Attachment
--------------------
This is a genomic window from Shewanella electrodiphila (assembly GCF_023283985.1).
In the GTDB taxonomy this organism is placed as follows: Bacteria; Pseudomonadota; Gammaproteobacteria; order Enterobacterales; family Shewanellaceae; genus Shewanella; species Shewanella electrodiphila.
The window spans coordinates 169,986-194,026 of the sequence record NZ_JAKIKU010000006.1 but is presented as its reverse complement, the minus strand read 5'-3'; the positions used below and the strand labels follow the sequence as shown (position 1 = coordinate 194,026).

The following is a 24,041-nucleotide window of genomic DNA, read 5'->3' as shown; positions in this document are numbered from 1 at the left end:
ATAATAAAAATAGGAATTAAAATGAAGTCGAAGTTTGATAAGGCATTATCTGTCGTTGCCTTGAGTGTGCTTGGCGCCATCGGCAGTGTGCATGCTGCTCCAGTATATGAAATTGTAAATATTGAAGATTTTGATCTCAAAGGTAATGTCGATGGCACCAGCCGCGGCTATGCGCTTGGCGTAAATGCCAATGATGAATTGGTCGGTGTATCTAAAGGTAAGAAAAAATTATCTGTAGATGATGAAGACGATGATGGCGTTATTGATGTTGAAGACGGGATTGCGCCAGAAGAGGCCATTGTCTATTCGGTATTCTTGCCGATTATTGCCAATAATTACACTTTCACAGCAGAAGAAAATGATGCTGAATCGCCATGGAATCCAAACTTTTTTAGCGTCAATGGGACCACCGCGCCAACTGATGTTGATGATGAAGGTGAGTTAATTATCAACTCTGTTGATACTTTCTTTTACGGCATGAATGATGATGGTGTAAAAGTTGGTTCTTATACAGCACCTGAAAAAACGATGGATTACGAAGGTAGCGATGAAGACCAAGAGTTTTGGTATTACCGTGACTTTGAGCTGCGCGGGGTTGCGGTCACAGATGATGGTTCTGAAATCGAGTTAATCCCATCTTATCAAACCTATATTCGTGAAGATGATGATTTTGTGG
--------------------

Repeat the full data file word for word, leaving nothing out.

This is a genomic window from Shewanella electrodiphila (assembly GCF_023283985.1).
In the GTDB taxonomy this organism is placed as follows: Bacteria; Pseudomonadota; Gammaproteobacteria; order Enterobacterales; family Shewanellaceae; genus Shewanella; species Shewanella electrodiphila.
The window spans coordinates 169,986-194,026 of the sequence record NZ_JAKIKU010000006.1 but is presented as its reverse complement, the minus strand read 5'-3'; the positions used below and the strand labels follow the sequence as shown (position 1 = coordinate 194,026).

The following is a 24,041-nucleotide window of genomic DNA, read 5'->3' as shown; positions in this document are numbered from 1 at the left end:
ATAATAAAAATAGGAATTAAAATGAAGTCGAAGTTTGATAAGGCATTATCTGTCGTTGCCTTGAGTGTGCTTGGCGCCATCGGCAGTGTGCATGCTGCTCCAGTATATGAAATTGTAAATATTGAAGATTTTGATCTCAAAGGTAATGTCGATGGCACCAGCCGCGGCTATGCGCTTGGCGTAAATGCCAATGATGAATTGGTCGGTGTATCTAAAGGTAAGAAAAAATTATCTGTAGATGATGAAGACGATGATGGCGTTATTGATGTTGAAGACGGGATTGCGCCAGAAGAGGCCATTGTCTATTCGGTATTCTTGCCGATTATTGCCAATAATTACACTTTCACAGCAGAAGAAAATGATGCTGAATCGCCATGGAATCCAAACTTTTTTAGCGTCAATGGGACCACCGCGCCAACTGATGTTGATGATGAAGGTGAGTTAATTATCAACTCTGTTGATACTTTCTTTTACGGCATGAATGATGATGGTGTAAAAGTTGGTTCTTATACAGCACCTGAAAAAACGATGGATTACGAAGGTAGCGATGAAGACCAAGAGTTTTGGTATTACCGTGACTTTGAGCTGCGCGGGGTTGCGGTCACAGATGATGGTTCTGAAATCGAGTTAATCCCATCTTATCAAACCTATATTCGTGAAGATGATGATTTTGTGG